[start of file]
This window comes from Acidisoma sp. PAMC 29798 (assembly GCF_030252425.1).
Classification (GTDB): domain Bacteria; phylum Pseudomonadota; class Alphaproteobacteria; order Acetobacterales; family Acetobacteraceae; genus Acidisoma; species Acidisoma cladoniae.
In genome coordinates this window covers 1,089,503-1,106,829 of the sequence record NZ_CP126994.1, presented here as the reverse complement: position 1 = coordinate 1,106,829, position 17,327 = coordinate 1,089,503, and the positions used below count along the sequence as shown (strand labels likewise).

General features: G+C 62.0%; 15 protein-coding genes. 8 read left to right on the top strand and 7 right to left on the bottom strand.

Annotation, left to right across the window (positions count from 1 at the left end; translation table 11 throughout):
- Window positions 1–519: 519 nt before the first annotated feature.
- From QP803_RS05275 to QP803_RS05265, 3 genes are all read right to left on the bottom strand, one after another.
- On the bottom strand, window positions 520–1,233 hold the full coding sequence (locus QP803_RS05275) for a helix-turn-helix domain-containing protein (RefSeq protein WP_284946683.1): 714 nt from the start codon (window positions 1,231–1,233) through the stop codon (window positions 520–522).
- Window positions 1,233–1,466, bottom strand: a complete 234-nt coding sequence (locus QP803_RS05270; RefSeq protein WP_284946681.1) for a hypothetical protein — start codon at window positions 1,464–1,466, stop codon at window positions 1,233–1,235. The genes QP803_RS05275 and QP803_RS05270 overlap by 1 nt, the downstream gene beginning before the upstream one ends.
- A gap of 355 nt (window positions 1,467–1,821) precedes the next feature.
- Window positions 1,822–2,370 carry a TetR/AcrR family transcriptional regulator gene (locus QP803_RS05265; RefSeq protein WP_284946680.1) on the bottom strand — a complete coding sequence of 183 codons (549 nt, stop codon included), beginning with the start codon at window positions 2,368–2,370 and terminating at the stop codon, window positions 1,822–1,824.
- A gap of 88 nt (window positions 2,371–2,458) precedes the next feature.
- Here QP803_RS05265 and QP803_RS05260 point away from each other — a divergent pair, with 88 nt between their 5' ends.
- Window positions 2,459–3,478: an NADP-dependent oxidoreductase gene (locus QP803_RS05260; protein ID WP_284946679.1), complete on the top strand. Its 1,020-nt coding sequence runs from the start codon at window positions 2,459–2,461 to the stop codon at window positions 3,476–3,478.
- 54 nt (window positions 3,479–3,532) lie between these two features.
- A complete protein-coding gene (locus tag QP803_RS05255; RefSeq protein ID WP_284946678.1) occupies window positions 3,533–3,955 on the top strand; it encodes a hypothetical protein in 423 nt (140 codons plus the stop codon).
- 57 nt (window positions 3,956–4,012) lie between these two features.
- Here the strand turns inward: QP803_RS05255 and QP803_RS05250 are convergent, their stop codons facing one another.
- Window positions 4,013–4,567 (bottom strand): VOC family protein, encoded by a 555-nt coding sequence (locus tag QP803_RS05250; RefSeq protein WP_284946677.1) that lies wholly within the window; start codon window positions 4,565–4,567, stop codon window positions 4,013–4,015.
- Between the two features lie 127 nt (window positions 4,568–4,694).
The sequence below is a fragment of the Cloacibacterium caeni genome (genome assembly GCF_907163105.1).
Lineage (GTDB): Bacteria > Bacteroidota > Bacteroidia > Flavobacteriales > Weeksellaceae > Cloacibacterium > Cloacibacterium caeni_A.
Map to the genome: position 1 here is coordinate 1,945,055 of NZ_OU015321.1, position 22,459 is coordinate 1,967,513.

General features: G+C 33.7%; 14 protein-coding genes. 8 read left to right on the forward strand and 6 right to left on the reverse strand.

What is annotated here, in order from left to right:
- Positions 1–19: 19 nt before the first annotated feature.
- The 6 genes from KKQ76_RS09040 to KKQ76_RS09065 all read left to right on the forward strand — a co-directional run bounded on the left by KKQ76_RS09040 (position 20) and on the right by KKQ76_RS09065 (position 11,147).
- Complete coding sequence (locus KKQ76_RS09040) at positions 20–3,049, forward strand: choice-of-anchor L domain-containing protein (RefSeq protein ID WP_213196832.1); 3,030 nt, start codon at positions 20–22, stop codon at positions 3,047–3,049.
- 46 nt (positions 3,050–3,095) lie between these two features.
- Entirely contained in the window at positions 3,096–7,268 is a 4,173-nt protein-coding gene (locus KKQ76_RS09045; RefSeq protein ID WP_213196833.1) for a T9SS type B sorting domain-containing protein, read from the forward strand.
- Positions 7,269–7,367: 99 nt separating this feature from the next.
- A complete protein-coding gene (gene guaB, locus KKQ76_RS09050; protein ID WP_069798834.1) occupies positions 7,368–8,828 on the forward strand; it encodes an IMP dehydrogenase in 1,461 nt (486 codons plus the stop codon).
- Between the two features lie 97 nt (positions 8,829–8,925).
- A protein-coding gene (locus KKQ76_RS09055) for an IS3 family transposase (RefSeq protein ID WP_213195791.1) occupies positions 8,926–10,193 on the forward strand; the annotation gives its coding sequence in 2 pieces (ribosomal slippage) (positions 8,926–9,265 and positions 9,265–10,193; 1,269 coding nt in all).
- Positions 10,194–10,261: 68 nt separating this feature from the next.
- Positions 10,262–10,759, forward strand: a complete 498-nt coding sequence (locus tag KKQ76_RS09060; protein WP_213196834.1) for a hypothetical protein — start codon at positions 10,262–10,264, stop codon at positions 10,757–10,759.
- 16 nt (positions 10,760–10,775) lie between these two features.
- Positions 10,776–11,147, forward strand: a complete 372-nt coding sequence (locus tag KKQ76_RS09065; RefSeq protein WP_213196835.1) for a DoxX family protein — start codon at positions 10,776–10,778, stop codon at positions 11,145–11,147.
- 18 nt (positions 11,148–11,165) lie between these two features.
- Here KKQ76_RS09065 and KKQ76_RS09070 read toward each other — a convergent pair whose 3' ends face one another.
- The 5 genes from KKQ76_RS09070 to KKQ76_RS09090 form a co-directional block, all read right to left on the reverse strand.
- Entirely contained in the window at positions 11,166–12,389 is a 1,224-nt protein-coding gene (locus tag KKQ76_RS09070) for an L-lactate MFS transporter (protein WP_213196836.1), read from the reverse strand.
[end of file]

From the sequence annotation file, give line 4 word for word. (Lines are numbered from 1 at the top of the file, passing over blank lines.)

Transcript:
General features: G+C 62.0%; 15 protein-coding genes. 8 read left to right on the top strand and 7 right to left on the bottom strand.